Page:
It was a typical Sunday morning for stockbroker Mark Bankord. He had played a round of golf with his buddy and now they were sitting in their cars — he in his Porsche and his friend in a Mercedes — at an intersection in front of a church in Rockford, IL on their way home. They decided to race to the next intersection.
Inside that church at services was his wife, Sherri, and their four children. Bankord revved his engine and took off on a newly paved highway in front of the church. “We raced and he beat me to the next stop sign. That began to do something in me that kind of rang that bell of ‘there’s never enough,’” Bankord says.
That was evidenced by what happened the next day. “I went to the auto dealership and traded in the Porsche for a car like my buddy’s, but a little nicer — a Mercedes SL two-seater. I walked out of there and drove in my driveway and something began to become unglued in me. I didn’t know what it was.”
Bankord went to church the next Sunday with his wife and “God started to show up in my life and that led to December 17,1989 and the recognition that nothing was going to fill the void in my life other than Christ himself. I gave my life to Jesus that day and everything changed.”
What Bankord, now 50, says he came to realize was that “the pursuit of the world’s stuff was a finish line that always moved.”
Church Executive: How much of the “world’s stuff” did you have then?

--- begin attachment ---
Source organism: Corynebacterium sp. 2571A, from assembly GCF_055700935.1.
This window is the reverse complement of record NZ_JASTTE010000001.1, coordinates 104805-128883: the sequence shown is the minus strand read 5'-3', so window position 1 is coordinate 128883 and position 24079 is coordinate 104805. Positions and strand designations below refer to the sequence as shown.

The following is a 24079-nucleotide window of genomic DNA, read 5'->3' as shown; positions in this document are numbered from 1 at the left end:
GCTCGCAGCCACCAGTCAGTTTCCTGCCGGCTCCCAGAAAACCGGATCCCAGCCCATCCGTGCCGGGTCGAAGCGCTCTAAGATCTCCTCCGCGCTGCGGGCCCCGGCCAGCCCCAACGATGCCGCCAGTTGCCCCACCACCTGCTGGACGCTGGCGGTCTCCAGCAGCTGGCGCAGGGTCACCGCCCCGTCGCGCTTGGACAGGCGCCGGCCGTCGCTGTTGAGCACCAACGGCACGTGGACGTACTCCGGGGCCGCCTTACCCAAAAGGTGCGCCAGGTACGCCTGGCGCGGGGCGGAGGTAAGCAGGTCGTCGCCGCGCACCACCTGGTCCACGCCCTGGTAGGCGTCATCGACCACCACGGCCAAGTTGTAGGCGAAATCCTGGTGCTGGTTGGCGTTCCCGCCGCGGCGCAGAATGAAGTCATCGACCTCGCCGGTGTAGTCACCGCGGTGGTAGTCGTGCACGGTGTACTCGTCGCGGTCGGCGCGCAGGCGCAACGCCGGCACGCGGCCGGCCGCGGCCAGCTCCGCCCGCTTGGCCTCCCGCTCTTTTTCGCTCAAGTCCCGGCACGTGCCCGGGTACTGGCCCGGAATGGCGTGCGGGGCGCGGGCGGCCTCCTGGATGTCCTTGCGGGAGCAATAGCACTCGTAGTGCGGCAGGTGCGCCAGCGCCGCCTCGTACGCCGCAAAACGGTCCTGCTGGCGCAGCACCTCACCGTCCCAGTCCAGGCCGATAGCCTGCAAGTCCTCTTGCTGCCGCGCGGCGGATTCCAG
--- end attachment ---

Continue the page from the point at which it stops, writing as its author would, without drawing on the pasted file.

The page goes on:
I was very successful in my marketplace career. I was a member of the country club, owned multiple automobiles, which I would trade in at a moment’s notice if I saw one that looked better. I was really caught up in the chase of the world’s successes. I was looking for significance through the wrong lens, through economic success that never fills you up. Now I didn’t know that until I came to realize that there was always something better, bigger, faster and fancier.
What did you do after giving your life to the Lord?
The first thing I did was go back to my office. I laid out on my office floor, broken. Then I penned a letter to all my country club friends, not condemning or convicting them, but just talking about the transformation that had happened that day. I quickly began to liquidate all those things that I chased. I resigned from the country club and actually sent my golf clubs down to our second home on the Gulf of Mexico so I wouldn’t be tempted. In a cold turkey move, I stepped away from chasing the world’s things to pursue Him.
So what are you driving today?
I’m driving a GMC Yukon. Don’t get me wrong, I still like cars, I like vehicles.